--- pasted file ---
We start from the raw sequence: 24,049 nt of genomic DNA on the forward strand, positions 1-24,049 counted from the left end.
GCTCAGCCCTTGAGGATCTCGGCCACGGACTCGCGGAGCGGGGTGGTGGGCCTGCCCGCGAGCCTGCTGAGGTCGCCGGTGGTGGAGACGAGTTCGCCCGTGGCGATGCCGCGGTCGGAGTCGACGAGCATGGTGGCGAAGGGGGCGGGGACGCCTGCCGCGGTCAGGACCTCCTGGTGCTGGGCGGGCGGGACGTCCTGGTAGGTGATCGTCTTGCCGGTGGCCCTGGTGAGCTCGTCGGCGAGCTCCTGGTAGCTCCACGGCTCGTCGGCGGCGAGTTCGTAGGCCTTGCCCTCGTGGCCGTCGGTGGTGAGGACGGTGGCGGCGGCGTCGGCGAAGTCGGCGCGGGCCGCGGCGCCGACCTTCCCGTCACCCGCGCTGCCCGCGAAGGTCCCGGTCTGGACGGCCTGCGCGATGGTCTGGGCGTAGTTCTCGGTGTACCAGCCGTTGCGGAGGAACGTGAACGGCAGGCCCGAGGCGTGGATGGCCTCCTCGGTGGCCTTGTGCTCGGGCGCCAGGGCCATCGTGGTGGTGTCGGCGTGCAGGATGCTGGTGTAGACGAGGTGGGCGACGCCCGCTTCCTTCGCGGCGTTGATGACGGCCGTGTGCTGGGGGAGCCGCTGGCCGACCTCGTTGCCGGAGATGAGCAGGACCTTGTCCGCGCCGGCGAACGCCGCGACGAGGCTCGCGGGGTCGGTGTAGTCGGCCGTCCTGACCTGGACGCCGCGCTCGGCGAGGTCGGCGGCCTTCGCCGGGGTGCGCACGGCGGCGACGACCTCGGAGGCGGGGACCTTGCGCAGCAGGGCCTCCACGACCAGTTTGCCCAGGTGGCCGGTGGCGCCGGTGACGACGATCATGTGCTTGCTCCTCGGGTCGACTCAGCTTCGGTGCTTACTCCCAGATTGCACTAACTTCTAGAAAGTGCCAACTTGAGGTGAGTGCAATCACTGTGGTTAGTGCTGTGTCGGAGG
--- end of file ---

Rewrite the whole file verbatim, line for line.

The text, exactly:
We start from the raw sequence: 24,049 nt of genomic DNA on the forward strand, positions 1-24,049 counted from the left end.
GCTCAGCCCTTGAGGATCTCGGCCACGGACTCGCGGAGCGGGGTGGTGGGCCTGCCCGCGAGCCTGCTGAGGTCGCCGGTGGTGGAGACGAGTTCGCCCGTGGCGATGCCGCGGTCGGAGTCGACGAGCATGGTGGCGAAGGGGGCGGGGACGCCTGCCGCGGTCAGGACCTCCTGGTGCTGGGCGGGCGGGACGTCCTGGTAGGTGATCGTCTTGCCGGTGGCCCTGGTGAGCTCGTCGGCGAGCTCCTGGTAGCTCCACGGCTCGTCGGCGGCGAGTTCGTAGGCCTTGCCCTCGTGGCCGTCGGTGGTGAGGACGGTGGCGGCGGCGTCGGCGAAGTCGGCGCGGGCCGCGGCGCCGACCTTCCCGTCACCCGCGCTGCCCGCGAAGGTCCCGGTCTGGACGGCCTGCGCGATGGTCTGGGCGTAGTTCTCGGTGTACCAGCCGTTGCGGAGGAACGTGAACGGCAGGCCCGAGGCGTGGATGGCCTCCTCGGTGGCCTTGTGCTCGGGCGCCAGGGCCATCGTGGTGGTGTCGGCGTGCAGGATGCTGGTGTAGACGAGGTGGGCGACGCCCGCTTCCTTCGCGGCGTTGATGACGGCCGTGTGCTGGGGGAGCCGCTGGCCGACCTCGTTGCCGGAGATGAGCAGGACCTTGTCCGCGCCGGCGAACGCCGCGACGAGGCTCGCGGGGTCGGTGTAGTCGGCCGTCCTGACCTGGACGCCGCGCTCGGCGAGGTCGGCGGCCTTCGCCGGGGTGCGCACGGCGGCGACGACCTCGGAGGCGGGGACCTTGCGCAGCAGGGCCTCCACGACCAGTTTGCCCAGGTGGCCGGTGGCGCCGGTGACGACGATCATGTGCTTGCTCCTCGGGTCGACTCAGCTTCGGTGCTTACTCCCAGATTGCACTAACTTCTAGAAAGTGCCAACTTGAGGTGAGTGCAATCACTGTGGTTAGTGCTGTGTCGGAGG